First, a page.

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thayes1c

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  1. thayes1c

    Onion Sugar

    What about adding a pinch of baking soda to the onions? It speeds the browning and breaks down the onions faster, turning it jammy pretty quickly. From there it may be easier to dehydrate without burning. Ed: oh, I reread it and realized you don't want to caramelize or use whole onions. Well, shoot. I don't know how to help.
  2. Schmaltz has that same animal fat fullness of lard and adds a little flavor like lard does. It is different, but I think that if you dont eat pork but want to get close to type flavor that's the way to go. I have the updated book, and it's alright, but I think Rick Bayless's Authentic Mexican is more approachable and wider ranging.
  3. I know you said off strip, but there's a "secret" pizza place in the Cosmopolitan that is faaaaaaantastic. It's on the third floor, down a hallway covered with old album covers. Really great crust, excellent meatball pizza. Best (and cheapest) meal on the strip.
  4. thayes1c

    Fake Bacon

    Don't know about bacon, but soy-rizo is as good (and has less dodgy ingredients) as those cheap tubes of Mexican chorizo. Great with eggs and potatoes for tacos.
  5. Death in the Afternoon (absinthe and champagne), followed by Fernet and cola the next day (the absolute best "recovery" drink).
  6. thayes1c

    What's an Airline Chicken Breast?

    So it's another term for supreme?
  7. thayes1c

    Korean Cookbooks

    You ought enjoy the Momofuku cookbook. It's not entirely Korean, but a lot of the recipes are Korean inflected. It's an all around good book to have.
  8. Do you enjoy food or find it to be nothing more than a source of fuel, and a burdensome source at that? It sounds like you are not overly familiar with cooking and are approaching your cookbook as some kind of engineering problem. It would be far easier to source, make and taste your recipes than to "obtain theoretical knowledge" about taste. Your readers will thank you for your efforts, if your premise doesn't produce the grimoire of dreadful recipes I am imagining it will.
  9. thayes1c

    Masa as Thickener

    I've made masa dumplings with quest fresco mixed in and that improved them quite a bit. A good shake of garlic powder helped, too. Matzo balls are much airier, probably because of the gluten and the egg binder, not to mention the structure inherent in the matzo meal. Some people add baking powder or seltzer to make their matzo balls lighter, but I find that gentle handling makes for good, airy balls. I don't know if those tips would translate to masa dumplings, but maybe you could make "masa meal" with dried out tortillas and use that to make dumplings. Hmm. I may have to try that...
  10. thayes1c

    Cooking with beer

    This is a great suggestion thayes1c, thanks! However, it did make me laugh; my gravely republican Irish family will surely disown/eviscerate me if I keep the name. I'll think of an alias...
  11. thayes1c

    Cooking with beer

    I make a Black and Tan chile with a bottle of Pilsner and a bottle of coffee stout. Not all the beer makes it in the pot, of course, but I think it adds a good flavor.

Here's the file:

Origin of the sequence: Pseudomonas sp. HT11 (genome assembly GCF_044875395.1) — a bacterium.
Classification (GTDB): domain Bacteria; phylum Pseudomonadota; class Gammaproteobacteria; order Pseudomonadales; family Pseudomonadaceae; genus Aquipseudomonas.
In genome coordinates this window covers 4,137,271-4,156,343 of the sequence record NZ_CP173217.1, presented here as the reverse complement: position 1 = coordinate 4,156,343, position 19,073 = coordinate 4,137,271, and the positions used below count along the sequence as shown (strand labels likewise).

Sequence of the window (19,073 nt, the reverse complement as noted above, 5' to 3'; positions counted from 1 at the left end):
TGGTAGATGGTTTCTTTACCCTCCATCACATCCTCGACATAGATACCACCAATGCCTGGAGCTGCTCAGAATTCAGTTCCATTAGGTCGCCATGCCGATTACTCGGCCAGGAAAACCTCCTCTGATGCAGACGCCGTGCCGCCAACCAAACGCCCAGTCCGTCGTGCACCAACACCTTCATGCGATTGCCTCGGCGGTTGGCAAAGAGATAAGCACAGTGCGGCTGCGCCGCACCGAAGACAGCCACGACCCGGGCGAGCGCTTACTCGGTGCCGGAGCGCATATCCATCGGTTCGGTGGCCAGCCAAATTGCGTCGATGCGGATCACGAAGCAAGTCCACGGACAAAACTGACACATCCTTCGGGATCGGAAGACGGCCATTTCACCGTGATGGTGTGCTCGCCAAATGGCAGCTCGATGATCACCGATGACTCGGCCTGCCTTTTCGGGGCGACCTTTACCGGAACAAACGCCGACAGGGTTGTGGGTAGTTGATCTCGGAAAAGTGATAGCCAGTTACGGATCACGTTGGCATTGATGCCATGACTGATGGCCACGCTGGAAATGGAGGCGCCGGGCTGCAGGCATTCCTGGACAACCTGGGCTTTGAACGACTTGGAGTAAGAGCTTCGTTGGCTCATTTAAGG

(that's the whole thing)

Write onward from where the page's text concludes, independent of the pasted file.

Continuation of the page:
12. It encompasses more than just Mexican cuisine, but Gran Cocina Latina by Maricel Presilla is a great resource. If you're interested in this kind of cooking you're sure to enjoy it. And I second the Kennedy and Bayless suggestions. Kennedy's Oaxaca book is particularly "authentic".
  13. thayes1c

    Eugene Oregon

    Have you tried the Falling Sky deli? They make great pastrami and they have a good number of deli staples you can buy to go. And good beer! Noisette in downtown Eugene makes a baguette that my wife says is as good as the ones she's had in Paris. Good sweets, too. Have you tried Marche for your bistro fix? I also moved from Eugene to Springfield, and I think the only places I buy dinner from on this side of the river are pizza places.
  14. I did it! Six hours on a Sunday and I was able to do the whole recipe. I didn't bother making stock his way, because ever since moving to the pressure cooker for stock I don't think I can go back. I used katsuobushi for all the fish, since it's all I could find. I did the soffrito at 300 and it still took 5 hours, so I'd definitely turn the temp upon that. I also just added oil until it felt right instead of using a whole liter and I still wound up draining a ton off. I wasn't going to make the egg soak until I realized I could just use the pork cooking liquid, and the flavor really makes the eggs special. I also changed up the menma a bit, subbing a cup of dashi and a splash of the pork liquid for the broth he has you make to cook the shoots.The double soup is incredible, and the katsuobushi salt and schmaltz really punch up the bowl. Completely worth the effort, and definitely the best bowl of ramen I've ever had! I almost didn't stop to take a picture, because he's do insistent on eating the soup volcanically hot, but I'll be damned if I don't get some evidence of all that work!
  15. Shizuo Tsuji (Japanese Cooking: A Simple Art) instructs: remove heads and entrails of dried sardines, or it will make the stock bitter (making niboshi dashi). I think that's where I read about cleaning them, but I'm just wondering because Orkin doesn't mention this step, and he seems to have gone to great lengths to make these recipes exactly like they are at his shops. Anybody make the dashi and note a bitterness?
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